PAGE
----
In the first installment of this series, I went over why your MSP business should be on social media. The channels, voice, content, and strategy you use are up for debate—the fact that you need to be on social media is not.
Today, we’ll cover the first part of that magic social equation—the channels.
It’s a common misconception that, for your business to be effective on social media, it must be on every single network available. This is simply not true—in fact, being on all (or many) social networking sites can be detrimental to your business. Why? Because it is likely you will simply lack the time or resources to devote to creating a strong social media presence while providing worthwhile content to your audience.
The answer to the question, “Which social networks are right for my MSP business?” is simple. Utilize the most relevant platforms according to your audience.
For starters, you need to determine where your audience is. You know they’re on social—but you need to know where they are. They are most likely on one or more of the following: Facebook, Instagram, Twitter, or LinkedIn. This means that’s where you should be, too.
But should you participate on all these networks? No.
You must decide where you fit best, based on:
Let’s go through what each of these networks is known and useful for—although I can’t diagnose where your specific MSP business should be, breaking each network down by usefulness and purpose should help you determine if that’s the best network for your business.
Ah, Facebook. The original social network. Everyone is on there, even if they’re not willing to admit it. Here’s the kicker, though: Rarely is anyone on there for business. Facebook’s primary purpose is personal sharing and communication.
Posting on Facebook needs to be extremely relevant and engaging to a user’s personal life in order to be effective. And, often, even if it is extremely relevant and engaging to your audience, you may not get the kind of response you’re looking for—and that’s because it is very difficult for Facebook pages to reach their audiences without using Facebook’s paid promotion options.
So, should you get on Facebook? There’s nothing keeping you from it. But be aware, posting on Facebook without a budget behind you can feel a lot like shouting into a vacuum—lots of noise and little response. Facebook, however, is a great place for retargeting advertising, something we will cover in a future post in this series.
The crown jewel of the Facebook universe (yes, Instagram is owned by Facebook), it is the premier social network for visual storytelling. It has a singular focus on images—the captions that go along with them are almost secondary (although essential for discoverability via the use of hashtags—which is something that also applies to Twitter).
Is Instagram a good place for your MSP? Only if you plan on having a lot of visual content—without pictures or graphics, you’ll find it difficult to make Instagram your home. At SolarWinds, we use Instagram as a place to showcase life inside the company—this lends itself to images and pictures in a way our more transactional business side does not.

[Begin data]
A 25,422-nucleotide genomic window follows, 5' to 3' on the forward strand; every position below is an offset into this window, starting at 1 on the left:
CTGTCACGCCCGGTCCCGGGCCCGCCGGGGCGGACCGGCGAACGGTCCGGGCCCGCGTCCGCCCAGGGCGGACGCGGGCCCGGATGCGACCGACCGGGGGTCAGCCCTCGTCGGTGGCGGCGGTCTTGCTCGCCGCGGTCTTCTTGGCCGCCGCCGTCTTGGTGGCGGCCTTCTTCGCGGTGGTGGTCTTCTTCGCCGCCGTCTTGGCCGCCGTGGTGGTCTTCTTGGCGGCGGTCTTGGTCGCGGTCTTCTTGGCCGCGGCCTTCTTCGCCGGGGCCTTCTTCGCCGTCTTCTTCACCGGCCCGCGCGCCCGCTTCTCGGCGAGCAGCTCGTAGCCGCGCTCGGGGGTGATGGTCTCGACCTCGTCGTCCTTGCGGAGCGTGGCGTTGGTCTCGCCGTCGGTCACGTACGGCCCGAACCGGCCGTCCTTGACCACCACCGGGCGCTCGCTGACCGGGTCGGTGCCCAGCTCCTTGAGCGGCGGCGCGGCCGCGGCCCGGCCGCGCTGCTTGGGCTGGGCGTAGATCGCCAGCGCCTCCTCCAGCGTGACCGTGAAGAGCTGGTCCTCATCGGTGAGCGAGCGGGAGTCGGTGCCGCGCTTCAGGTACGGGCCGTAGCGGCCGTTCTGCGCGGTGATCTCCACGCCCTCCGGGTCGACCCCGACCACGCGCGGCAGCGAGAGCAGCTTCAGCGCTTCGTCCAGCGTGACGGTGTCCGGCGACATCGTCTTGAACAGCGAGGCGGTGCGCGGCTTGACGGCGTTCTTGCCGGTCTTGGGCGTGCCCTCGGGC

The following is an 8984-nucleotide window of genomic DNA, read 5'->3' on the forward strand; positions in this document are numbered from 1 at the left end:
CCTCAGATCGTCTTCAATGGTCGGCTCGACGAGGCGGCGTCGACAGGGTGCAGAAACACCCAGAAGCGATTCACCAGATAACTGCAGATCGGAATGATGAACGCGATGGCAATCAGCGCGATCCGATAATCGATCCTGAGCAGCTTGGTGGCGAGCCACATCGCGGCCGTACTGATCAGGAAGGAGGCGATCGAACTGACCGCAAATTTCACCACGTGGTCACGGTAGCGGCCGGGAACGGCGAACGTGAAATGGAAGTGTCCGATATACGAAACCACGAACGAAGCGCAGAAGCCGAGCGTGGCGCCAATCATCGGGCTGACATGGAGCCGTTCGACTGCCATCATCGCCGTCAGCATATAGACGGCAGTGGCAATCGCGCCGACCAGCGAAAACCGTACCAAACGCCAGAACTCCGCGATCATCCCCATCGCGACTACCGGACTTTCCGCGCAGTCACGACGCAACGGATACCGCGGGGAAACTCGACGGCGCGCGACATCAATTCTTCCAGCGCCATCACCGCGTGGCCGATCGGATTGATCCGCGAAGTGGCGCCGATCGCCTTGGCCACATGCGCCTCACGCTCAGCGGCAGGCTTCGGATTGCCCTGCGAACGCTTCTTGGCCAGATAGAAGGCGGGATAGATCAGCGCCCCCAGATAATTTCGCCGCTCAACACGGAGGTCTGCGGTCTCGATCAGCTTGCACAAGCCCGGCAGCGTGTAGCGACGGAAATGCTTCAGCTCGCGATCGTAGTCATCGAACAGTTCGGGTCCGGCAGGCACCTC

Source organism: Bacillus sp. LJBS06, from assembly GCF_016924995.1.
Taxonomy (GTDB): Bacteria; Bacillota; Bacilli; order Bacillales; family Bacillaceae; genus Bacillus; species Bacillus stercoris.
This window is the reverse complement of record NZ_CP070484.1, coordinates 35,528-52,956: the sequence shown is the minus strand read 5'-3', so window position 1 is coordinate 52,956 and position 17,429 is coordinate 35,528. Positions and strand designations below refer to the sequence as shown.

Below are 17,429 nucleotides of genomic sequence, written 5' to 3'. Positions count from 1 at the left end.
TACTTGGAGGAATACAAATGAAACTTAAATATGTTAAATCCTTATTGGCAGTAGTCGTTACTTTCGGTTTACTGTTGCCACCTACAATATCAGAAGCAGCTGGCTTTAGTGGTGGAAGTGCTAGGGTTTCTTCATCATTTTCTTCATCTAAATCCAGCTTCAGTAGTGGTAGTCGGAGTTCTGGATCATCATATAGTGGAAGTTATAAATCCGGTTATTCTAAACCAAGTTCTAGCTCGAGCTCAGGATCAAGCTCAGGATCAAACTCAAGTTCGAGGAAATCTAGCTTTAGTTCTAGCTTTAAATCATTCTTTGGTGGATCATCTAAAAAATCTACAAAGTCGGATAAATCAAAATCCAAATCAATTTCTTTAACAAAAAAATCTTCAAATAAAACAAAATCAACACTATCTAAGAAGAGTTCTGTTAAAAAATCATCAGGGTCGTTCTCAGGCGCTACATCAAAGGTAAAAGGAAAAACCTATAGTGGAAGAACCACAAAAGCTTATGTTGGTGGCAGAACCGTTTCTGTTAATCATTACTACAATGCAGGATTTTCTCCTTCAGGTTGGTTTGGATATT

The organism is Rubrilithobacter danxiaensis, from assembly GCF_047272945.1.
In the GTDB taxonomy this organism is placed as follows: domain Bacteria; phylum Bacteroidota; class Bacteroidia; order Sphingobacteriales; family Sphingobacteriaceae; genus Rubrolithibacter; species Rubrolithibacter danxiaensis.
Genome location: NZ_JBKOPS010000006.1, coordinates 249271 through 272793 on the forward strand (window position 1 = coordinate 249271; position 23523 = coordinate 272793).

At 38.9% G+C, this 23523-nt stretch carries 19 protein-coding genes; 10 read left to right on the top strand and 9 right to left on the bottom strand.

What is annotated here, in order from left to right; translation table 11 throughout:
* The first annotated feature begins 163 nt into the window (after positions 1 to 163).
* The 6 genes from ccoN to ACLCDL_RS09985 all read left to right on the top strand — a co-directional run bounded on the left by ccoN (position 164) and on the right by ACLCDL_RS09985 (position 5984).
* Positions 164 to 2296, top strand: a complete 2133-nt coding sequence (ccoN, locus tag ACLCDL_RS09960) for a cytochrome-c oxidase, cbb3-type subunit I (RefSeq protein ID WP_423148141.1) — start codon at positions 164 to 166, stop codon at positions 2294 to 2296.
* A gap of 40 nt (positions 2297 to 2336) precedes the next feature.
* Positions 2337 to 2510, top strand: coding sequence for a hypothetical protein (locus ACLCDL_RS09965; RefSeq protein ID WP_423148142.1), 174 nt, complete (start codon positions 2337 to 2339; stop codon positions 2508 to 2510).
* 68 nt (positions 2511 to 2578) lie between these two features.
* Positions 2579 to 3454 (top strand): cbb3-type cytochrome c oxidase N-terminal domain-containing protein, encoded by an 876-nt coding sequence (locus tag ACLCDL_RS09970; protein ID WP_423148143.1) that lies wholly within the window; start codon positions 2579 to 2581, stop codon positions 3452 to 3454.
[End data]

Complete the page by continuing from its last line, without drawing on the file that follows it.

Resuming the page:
Twitter is the great conversational forum of the original social networks, the place where news breaks and movements begin. Twitter’s primary purpose is no secret—it’s the dissemination and discussion of information.
It is also very difficult to keep an audience’s attention on Twitter. The average lifespan of a Tweet, according to an (informal) 2016 study by SEO powerhouse, Moz is 18 minutes. That means you have less than a third of an hour before your tweet disappears into the ether, never to be seen or heard from again unless someone RTs (retweets) it—and even then, you need a solid amount of retweets to expand that lifespan. Ergo, your Twitter posts need to be—much like on Facebook—engaging, relevant, and interesting.
Another aspect to note is it’s often the first stop for customer complaints. When it comes to Twitter, you need to be prepared to be responsive, available, and ready to address concerns. Users expect and want responsiveness on Twitter, in both the good and the bad. You need to be ready to provide that for them.
LinkedIn is probably the most logical place for your MSP business—both for you as the business owner and for the business itself—because the purpose of LinkedIn is professional connection.
LinkedIn users expect to see business messaging, and they react positively to it. As such, it is the natural repository for nearly everything you may need or want to say about your business—press releases, new products, new hires, educational blog posts, etc.
Engagement on LinkedIn is also often higher than on other networks—again, likely because the purpose of the network is clearly defined, and if you fall into the type of content users expect to see, it’s likely you will get a good number of likes, shares, and comments.
So which networks should you be active on?
I said at the start of this piece I couldn’t diagnose which networks your specific MSP business should be on—and that holds true. But what I can say is this—take a look at where your customers are. Consider where they expect you to be. Then determine where you are most comfortable sharing content and being available—and that’s where you should set up social shop. Don’t be afraid to turn down one or more networks; many businesses, particularly small- or medium-sized ones, are only on a single network or two.
Your focus should be on how you can best serve your audience. Find the network that allows you to do that, and call it home.
In the next instalment of the series, we’ll cover how to establish your social voice—which is a fancy way of saying, “How you should say the things you want to say.”
Anne Chaconas is marketing manager, Social and Content at SolarWinds MSP
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